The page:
April 22, 2011

sweet potato & parsnip gnocchi with sage lemon butter sauce



I've been watching my mailbox with anticipation lately, waiting for my first issue of Food&Wine® magazine to arrive. I bought a year subscription a couple of months ago from the neighborhood kids who were selling magazines to raise money for their school. Whenever I go grocery shopping or am at the bookstore, I see F&W's tantalizing covers and want to grab an issue to take home. I know, though, as soon as I buy a copy, that same day my first issue will arrive in the mail. In the meantime, about a month ago I received a Favorite Italian Recipes booklet which included a delicious-looking carrot-potato gnocchi by F&W's senior recipe developer Grace Parisi.

The recipe, made with white potatoes and carrots, is a more traditional take on gnocchi, but I wanted to give it a little more nutritious turn. I substituted yams, higher in vitamin A, for the white potatoes, and parsnips, lower in sugar, for the carrots. In keeping with my whole grain preference, I used my favorite white whole wheat as the flour. It took a bit of patience, and the purchase of a good potato ricer to get the gnocchi just right. For a simple sauce, I combined fresh sage from our garden and a little lemon zest to some melted butter. Overall, I'm happy with the mix of flavors and consistency of the gnocchi.

To finish the gnocchi, I grated Parmesan-Reggiano cheese on top. I think this dish would go well with a salad of bitter greens, such as arugula, and a nice white wine.



Sweet Potato & Parsnip Gnocchi with Sage Lemon Butter Sauce
(adapted from the booklet Favorite Italian Recipes by Food&Wine® magazine)

1 1/2 lbs. yams
1 lb. parsnips, sliced thinly
1 tablespoon extra-virgin olive oil
2 cups white whole wheat flour
4 tablespoons unsalted butter
juice of 1 lemon
1 1/2 tablespoons fresh sage leaves, minced
salt and pepper
1/2 cup parmigiano-reggiano cheese, grated


Preheat oven to 400ºF. Scrub yams under water, dry, and puncture in several places with a fork. On high power in the microwave, cook the yams for 10 minutes. Turn the yams over and cook on high power for 5 minutes. Carefully lift the yams from the microwave with an oven mitt, and set on the middle rack in the oven. Bake for an additional 15 minutes until soft.

While the yams are cooking, scrub the parsnips under water, dry, and use a vegetable peeler to peel the outer layer off. Cut off root ends and any dry tips, and slice thinly. In a medium-sized skillet, heat olive oil over medium heat. Add parsnips and sauté for 5 minutes. Add 1 cup of water and a tiny bit of salt. Cover skillet and cook parsnips for 15 minutes until soft. When done, drain any excess water and purée in a high-powered blender until smooth.

Once the yams have finished cooking, remove from oven and let cool for a few minutes. Cut yams in half and scrape flesh into a potato ricer. Rice yams, measuring 1 1/2 cups worth, and put in large mixing bowl. Add 1 1/2 cups of parsnip purée. Add 1 teaspoon of salt and gently stir to combine. Add flour, 1/2 cup at a time, until you can handle the dough without it sticking to your hands. You may not need to use all the flour called for. Remove dough from bowl and knead for about a minute on flat surface.

Divide dough into 4 pieces. Sprinkle a little flour on flat surface, and working from the middle, roll out one of the pieces into a 3/4-inch thick rope. Set aside and repeat with the remaining 3 pieces of dough. When finished rolling out the dough, take each of the ropes and cut them into 1-inch pieces. To shape the gnocchi, take an individual cut piece and lightly press each cut side on the lightly floured flat surface, making the cut sides uniformly flat. This helps give the gnocchi a little better shape before you do the next step. Next take the cut piece and roll it on the back side of a fork, pressing down so it creates a fingertip indentation on one side of the gnocchi and ridges on the side touching the tines of the fork. Repeat until all 1-inch pieces are shaped. Place formed pieces on a large baking sheet lined with wax paper.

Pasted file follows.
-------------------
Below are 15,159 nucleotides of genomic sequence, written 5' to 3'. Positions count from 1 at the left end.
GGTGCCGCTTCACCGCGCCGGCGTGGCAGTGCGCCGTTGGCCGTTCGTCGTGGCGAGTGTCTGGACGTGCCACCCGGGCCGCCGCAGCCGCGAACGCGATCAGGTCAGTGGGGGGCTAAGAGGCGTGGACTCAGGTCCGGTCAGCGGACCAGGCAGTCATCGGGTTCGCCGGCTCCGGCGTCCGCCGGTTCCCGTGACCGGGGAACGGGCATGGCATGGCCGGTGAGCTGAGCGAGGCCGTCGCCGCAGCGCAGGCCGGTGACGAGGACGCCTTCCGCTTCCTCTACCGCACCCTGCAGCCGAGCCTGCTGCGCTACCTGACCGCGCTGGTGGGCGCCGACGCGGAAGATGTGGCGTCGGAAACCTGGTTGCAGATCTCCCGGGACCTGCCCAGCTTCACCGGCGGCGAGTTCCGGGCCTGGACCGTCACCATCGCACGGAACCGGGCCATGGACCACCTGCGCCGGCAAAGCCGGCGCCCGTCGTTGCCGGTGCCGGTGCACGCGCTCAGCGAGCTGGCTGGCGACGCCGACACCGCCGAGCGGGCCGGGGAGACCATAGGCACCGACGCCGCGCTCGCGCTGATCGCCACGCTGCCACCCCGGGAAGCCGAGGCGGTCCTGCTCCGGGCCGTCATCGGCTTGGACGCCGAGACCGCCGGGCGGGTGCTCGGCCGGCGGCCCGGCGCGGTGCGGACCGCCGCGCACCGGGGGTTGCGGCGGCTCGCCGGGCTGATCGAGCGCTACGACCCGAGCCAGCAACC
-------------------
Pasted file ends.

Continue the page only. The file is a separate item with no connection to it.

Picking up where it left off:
(Note: The gnocchi can be made ahead of time up to this point and frozen. Simply put baking sheet, covered with plastic wrap, in the freezer. Once frozen, put gnocchi in a container for future use. When ready to cook, don't thaw gnocchi before boiling).

Heat a large pot of salted water to boiling. Drop in the gnocchi and cook until they rise to the surface of the water, then let cook for one minute more. Remove from pot with a slotted pasta scoop or spoon and place on large plate.

Melt butter in large skillet over medium heat, and cook until it begins to turn a golden brown color. Add lemon juice and sage, and reduce briefly. Add gnocchi to the sage-lemon butter mixture, sprinkle with the grated parmigiano-reggiano cheese, season with salt and pepper to taste, and toss to coat. Transfer to pasta bowls, sprinkle with a little more grated parmigiano-reggiano cheese, and serve.


Serves 4 to 6

2 comments:

  1. Have you made this with just parsnips without the yams? Does it work?

    Thanks!

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    Replies
    1. Hi Melissa,
      I haven't tried using parsnips by themselves for gnocchi yet, but Mark Bittman has a recipe for Parsnip Gnocchi in "How to Cook Everything Vegetarian," so I know it can be done. You might be able to rent the cookbook from your local library or definitely be able to find it at a local bookstore. Best wishes!

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